While you can understand where they’re coming from in a business strategy perspective, right? Saying if we’re levered in a way that’s slightly vulnerable, we just certainly don’t want to be tipping our hand what we’re going to do in terms of pricing or other things so that competitors aren’t tempted to go after us. But at the same time, it’s also clear that that kind of secretiveness can reinforce some of the anxieties that perhaps very legitimately end up surrounding the industry in the eyes of many stakeholders and other parties who are involved.
I think this is an area where the industry has to do more. I think the answer is not in terms of dodging the facts and saying, “Everything is wonderful,” because I think those kind of arguments of saying we did a sample of 40 firms or here are seven case studies of things that worked out well end up not convincing anyone and make the industry, in some sense, look a little furtive in terms of its approach.
It seems like it is probably much more the essential thing to very much engage a boarder community about what the challenges faced by the business are, what the responses are likely to be and so forth. That’s likely to be a more painful and, in some cases, complicated process than would then would be the case with the status quo. But I think in the long run that’s likely to be essential for success.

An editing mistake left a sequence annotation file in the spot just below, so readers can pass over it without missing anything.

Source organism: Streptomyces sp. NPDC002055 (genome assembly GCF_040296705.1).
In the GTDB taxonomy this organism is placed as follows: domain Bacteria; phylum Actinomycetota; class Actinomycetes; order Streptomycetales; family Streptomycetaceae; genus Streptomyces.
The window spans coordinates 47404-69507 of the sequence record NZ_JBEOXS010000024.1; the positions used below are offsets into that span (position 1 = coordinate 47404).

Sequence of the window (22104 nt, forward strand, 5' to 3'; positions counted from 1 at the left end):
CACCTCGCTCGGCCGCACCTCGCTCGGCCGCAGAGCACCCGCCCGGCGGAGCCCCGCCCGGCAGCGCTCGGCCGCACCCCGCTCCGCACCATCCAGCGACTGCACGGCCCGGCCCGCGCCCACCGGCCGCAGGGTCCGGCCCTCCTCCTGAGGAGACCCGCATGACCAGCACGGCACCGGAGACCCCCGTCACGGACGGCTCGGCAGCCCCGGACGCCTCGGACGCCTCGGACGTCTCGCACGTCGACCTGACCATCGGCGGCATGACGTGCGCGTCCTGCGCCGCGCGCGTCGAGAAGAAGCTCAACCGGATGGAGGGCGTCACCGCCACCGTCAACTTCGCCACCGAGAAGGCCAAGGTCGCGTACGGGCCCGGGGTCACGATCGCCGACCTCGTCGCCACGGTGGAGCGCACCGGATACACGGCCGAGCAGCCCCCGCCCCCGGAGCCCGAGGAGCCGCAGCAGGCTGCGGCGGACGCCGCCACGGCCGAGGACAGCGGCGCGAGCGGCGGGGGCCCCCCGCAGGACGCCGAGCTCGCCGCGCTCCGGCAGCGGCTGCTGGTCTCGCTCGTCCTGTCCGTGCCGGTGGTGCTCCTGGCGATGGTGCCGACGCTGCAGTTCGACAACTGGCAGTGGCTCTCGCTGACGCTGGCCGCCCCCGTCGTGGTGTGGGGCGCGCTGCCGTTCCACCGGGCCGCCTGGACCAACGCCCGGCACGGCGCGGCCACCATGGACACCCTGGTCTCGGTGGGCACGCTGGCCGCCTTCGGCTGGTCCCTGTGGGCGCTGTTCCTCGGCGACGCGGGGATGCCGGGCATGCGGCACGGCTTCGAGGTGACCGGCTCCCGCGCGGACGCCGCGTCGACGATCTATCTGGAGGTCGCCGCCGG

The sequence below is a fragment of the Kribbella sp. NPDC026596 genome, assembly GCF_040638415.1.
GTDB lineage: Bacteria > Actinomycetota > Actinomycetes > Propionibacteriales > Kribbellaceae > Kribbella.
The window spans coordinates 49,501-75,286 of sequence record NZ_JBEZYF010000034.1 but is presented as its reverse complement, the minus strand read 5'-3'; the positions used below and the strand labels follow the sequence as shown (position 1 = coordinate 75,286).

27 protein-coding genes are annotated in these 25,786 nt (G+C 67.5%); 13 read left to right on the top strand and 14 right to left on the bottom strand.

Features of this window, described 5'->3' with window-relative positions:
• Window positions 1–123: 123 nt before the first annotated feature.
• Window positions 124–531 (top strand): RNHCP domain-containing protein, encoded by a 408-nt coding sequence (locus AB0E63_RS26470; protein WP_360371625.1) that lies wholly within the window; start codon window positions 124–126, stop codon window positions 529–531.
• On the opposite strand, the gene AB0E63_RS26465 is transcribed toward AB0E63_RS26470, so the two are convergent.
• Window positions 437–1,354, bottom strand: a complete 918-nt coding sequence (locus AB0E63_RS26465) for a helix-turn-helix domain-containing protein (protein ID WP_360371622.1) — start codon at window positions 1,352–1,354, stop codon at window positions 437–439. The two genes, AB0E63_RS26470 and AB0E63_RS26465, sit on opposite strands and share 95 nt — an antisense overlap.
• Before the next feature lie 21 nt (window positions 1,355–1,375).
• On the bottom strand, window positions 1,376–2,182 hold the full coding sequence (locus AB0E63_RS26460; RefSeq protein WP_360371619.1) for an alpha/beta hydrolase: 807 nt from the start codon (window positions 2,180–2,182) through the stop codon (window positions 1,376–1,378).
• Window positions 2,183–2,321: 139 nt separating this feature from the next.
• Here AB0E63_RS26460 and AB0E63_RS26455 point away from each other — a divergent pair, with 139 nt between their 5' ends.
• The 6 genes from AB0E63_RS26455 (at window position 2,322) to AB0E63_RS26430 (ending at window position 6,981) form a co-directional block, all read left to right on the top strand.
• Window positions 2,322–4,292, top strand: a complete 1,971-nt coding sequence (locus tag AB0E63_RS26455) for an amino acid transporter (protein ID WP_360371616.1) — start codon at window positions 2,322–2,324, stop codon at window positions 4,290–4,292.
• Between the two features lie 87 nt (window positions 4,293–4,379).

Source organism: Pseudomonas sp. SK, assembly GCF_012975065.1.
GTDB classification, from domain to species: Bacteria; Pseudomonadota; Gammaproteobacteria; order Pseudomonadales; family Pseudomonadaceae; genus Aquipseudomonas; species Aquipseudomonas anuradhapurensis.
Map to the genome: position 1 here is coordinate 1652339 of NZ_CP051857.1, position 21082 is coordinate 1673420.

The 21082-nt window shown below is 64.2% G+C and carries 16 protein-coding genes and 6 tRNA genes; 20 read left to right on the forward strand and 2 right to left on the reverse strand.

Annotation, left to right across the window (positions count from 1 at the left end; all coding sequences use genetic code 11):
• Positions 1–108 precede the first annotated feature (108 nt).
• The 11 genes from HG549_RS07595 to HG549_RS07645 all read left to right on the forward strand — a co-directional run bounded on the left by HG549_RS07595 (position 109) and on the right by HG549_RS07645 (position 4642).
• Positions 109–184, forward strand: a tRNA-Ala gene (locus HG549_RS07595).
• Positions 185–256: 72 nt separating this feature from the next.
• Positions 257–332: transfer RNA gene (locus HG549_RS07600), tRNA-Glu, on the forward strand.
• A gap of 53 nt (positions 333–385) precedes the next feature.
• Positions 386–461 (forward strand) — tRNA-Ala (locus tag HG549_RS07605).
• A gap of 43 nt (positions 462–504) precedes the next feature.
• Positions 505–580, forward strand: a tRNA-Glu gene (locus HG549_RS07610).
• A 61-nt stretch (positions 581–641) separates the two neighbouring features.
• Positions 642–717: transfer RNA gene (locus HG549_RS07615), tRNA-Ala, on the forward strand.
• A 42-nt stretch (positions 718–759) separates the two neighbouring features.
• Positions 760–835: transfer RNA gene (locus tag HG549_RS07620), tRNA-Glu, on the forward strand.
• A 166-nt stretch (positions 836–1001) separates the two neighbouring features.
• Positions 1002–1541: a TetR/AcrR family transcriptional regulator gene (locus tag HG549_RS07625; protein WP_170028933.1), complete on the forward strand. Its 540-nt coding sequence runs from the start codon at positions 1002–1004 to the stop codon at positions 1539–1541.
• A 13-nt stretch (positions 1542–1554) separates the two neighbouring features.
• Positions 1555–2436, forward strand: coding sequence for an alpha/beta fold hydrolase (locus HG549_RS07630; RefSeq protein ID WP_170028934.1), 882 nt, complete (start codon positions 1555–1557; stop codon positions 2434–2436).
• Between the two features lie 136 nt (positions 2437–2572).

Chris Riback: Josh, to close out the conversation, just back on the broader ESG question. The important notes that there are some 4,000 private equity firms, and as the ESG interest grow, which types of GPs does that help and hurt? I mean, do bigger GPs have more flexibility to maintain ESG standard even in economic downturns and how important … Do we need more level setting; more ESG standards, more accepted ESG standards?
Josh Lerner: Right. I think that certainly it is the case that this, to a certain extent, does favor larger groups, right? That essentially when you think about it, they’ve got more resources to gather information, to communicate that information and so forth. But I think that you can say that in some respects, that’s a short run effect. In the longer run I think we will see, across the private equity industry, there being more attention to these issues, and we’ll just see not just large groups but even middle market or lower middle market groups putting much more focus in terms of capturing what’s going on with their portfolio companies and then communicating it.
Chris Riback: Getting standards across the industry, too hard to do?
Josh Lerner: Well, that’s a very interesting question. As you know, there has been somewhat of a mixed track record in terms of these types of standards out there, but certainly I think that it has, if indeed the limited partners push hard for it and are coordinated which, of course, is a big if.
If they are, it is very possible we may see that.